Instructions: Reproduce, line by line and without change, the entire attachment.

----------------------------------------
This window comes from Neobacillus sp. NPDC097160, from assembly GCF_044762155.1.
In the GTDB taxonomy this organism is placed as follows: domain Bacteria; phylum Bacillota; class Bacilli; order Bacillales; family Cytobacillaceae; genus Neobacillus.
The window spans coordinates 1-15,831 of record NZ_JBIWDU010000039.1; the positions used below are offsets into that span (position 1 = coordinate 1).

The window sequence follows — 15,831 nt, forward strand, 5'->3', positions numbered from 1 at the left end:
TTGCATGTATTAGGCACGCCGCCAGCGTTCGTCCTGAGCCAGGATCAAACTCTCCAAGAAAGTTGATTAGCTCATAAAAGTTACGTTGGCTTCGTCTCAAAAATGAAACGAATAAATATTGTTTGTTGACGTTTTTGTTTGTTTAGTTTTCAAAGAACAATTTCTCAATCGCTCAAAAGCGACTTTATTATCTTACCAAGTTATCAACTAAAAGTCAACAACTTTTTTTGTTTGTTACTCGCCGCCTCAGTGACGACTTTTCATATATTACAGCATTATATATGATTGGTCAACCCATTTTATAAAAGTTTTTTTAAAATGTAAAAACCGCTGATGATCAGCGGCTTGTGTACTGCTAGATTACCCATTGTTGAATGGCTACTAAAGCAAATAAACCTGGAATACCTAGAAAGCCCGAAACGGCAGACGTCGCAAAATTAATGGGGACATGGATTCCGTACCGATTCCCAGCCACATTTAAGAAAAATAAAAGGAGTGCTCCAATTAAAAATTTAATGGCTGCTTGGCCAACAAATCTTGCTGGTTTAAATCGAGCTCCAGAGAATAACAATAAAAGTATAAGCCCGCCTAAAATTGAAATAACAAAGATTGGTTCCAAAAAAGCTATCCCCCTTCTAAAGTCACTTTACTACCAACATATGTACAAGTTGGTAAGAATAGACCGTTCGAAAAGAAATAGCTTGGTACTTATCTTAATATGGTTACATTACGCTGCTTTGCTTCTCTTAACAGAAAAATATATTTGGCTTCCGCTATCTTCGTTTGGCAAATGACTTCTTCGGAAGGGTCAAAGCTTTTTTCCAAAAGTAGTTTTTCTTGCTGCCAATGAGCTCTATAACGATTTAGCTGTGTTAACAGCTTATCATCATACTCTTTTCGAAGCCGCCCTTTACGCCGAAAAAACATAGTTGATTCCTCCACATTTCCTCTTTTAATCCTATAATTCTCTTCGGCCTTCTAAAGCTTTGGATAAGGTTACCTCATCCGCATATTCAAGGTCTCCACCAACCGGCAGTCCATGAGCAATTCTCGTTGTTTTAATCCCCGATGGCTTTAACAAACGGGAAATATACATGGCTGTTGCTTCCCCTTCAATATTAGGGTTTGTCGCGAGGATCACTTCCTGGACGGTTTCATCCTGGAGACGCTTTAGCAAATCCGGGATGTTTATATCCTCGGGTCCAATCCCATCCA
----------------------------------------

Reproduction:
This window comes from Neobacillus sp. NPDC097160, from assembly GCF_044762155.1.
In the GTDB taxonomy this organism is placed as follows: domain Bacteria; phylum Bacillota; class Bacilli; order Bacillales; family Cytobacillaceae; genus Neobacillus.
The window spans coordinates 1-15,831 of record NZ_JBIWDU010000039.1; the positions used below are offsets into that span (position 1 = coordinate 1).

The window sequence follows — 15,831 nt, forward strand, 5'->3', positions numbered from 1 at the left end:
TTGCATGTATTAGGCACGCCGCCAGCGTTCGTCCTGAGCCAGGATCAAACTCTCCAAGAAAGTTGATTAGCTCATAAAAGTTACGTTGGCTTCGTCTCAAAAATGAAACGAATAAATATTGTTTGTTGACGTTTTTGTTTGTTTAGTTTTCAAAGAACAATTTCTCAATCGCTCAAAAGCGACTTTATTATCTTACCAAGTTATCAACTAAAAGTCAACAACTTTTTTTGTTTGTTACTCGCCGCCTCAGTGACGACTTTTCATATATTACAGCATTATATATGATTGGTCAACCCATTTTATAAAAGTTTTTTTAAAATGTAAAAACCGCTGATGATCAGCGGCTTGTGTACTGCTAGATTACCCATTGTTGAATGGCTACTAAAGCAAATAAACCTGGAATACCTAGAAAGCCCGAAACGGCAGACGTCGCAAAATTAATGGGGACATGGATTCCGTACCGATTCCCAGCCACATTTAAGAAAAATAAAAGGAGTGCTCCAATTAAAAATTTAATGGCTGCTTGGCCAACAAATCTTGCTGGTTTAAATCGAGCTCCAGAGAATAACAATAAAAGTATAAGCCCGCCTAAAATTGAAATAACAAAGATTGGTTCCAAAAAAGCTATCCCCCTTCTAAAGTCACTTTACTACCAACATATGTACAAGTTGGTAAGAATAGACCGTTCGAAAAGAAATAGCTTGGTACTTATCTTAATATGGTTACATTACGCTGCTTTGCTTCTCTTAACAGAAAAATATATTTGGCTTCCGCTATCTTCGTTTGGCAAATGACTTCTTCGGAAGGGTCAAAGCTTTTTTCCAAAAGTAGTTTTTCTTGCTGCCAATGAGCTCTATAACGATTTAGCTGTGTTAACAGCTTATCATCATACTCTTTTCGAAGCCGCCCTTTACGCCGAAAAAACATAGTTGATTCCTCCACATTTCCTCTTTTAATCCTATAATTCTCTTCGGCCTTCTAAAGCTTTGGATAAGGTTACCTCATCCGCATATTCAAGGTCTCCACCAACCGGCAGTCCATGAGCAATTCTCGTTGTTTTAATCCCCGATGGCTTTAACAAACGGGAAATATACATGGCTGTTGCTTCCCCTTCAATATTAGGGTTTGTCGCGAGGATCACTTCCTGGACGGTTTCATCCTGGAGACGCTTTAGCAAATCCGGGATGTTTATATCCTCGGGTCCAATCCCATCCA